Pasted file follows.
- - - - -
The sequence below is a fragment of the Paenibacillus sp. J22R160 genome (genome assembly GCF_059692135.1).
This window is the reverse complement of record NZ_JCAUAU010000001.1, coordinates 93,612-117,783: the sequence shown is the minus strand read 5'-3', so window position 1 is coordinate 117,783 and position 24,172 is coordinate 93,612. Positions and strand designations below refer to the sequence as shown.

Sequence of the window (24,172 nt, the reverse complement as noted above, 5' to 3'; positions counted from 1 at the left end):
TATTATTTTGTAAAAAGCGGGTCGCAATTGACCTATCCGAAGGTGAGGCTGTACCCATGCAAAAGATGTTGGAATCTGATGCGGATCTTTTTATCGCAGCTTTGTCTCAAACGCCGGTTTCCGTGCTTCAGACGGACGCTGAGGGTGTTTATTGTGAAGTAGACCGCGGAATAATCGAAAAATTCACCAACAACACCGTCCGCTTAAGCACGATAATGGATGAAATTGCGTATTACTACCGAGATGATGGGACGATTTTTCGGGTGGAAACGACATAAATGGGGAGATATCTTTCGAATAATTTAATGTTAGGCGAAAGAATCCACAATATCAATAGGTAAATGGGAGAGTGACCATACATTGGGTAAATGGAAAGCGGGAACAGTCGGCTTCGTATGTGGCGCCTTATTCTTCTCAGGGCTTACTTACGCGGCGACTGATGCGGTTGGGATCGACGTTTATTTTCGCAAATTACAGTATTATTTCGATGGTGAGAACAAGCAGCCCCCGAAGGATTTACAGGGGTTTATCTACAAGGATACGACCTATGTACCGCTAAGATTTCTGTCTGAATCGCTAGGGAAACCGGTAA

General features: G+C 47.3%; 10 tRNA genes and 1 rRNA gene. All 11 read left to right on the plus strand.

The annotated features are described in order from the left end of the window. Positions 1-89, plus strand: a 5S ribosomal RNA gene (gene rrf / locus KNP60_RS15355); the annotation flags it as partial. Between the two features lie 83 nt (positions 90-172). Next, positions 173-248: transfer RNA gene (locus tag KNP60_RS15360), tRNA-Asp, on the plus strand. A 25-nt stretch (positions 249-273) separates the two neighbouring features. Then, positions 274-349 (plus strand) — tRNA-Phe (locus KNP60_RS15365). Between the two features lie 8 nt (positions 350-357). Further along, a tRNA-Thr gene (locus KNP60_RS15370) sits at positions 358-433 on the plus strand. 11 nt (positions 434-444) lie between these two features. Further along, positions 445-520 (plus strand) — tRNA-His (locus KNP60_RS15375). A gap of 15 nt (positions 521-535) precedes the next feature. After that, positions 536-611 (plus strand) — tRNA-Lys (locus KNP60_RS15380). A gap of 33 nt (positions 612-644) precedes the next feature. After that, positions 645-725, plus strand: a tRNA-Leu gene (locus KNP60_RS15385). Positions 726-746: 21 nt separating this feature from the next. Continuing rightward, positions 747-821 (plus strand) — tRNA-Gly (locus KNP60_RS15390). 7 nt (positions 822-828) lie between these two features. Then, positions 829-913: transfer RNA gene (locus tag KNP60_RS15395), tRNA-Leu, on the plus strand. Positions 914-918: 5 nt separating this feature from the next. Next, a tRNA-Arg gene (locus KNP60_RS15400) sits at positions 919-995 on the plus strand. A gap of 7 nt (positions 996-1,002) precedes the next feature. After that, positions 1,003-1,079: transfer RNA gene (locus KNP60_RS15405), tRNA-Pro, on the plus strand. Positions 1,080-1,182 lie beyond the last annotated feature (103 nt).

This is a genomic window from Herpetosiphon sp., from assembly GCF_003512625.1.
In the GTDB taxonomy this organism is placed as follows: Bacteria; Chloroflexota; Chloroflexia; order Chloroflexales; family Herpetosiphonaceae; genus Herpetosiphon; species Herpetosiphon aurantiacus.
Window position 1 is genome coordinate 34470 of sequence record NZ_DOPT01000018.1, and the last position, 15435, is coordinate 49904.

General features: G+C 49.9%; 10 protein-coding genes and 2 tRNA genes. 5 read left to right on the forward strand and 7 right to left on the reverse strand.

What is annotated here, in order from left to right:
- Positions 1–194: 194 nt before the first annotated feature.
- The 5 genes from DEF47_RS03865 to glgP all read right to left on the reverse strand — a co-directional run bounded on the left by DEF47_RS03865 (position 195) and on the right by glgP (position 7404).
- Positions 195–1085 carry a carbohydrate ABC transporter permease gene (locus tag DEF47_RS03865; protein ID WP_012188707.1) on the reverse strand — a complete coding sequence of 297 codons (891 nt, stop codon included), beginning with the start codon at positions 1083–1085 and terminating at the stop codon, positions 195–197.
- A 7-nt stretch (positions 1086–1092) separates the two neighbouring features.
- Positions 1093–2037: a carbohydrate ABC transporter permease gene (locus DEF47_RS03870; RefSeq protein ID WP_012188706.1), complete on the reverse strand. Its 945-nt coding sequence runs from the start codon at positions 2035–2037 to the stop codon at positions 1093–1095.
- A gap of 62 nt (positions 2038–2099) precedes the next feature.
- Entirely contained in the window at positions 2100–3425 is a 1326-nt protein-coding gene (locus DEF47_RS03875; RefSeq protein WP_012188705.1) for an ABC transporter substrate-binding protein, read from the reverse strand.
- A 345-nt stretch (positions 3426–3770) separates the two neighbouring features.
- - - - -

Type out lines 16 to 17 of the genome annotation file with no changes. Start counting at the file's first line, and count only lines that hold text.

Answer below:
- Positions 1093–2037: a carbohydrate ABC transporter permease gene (locus DEF47_RS03870; RefSeq protein ID WP_012188706.1), complete on the reverse strand. Its 945-nt coding sequence runs from the start codon at positions 2035–2037 to the stop codon at positions 1093–1095.
- A gap of 62 nt (positions 2038–2099) precedes the next feature.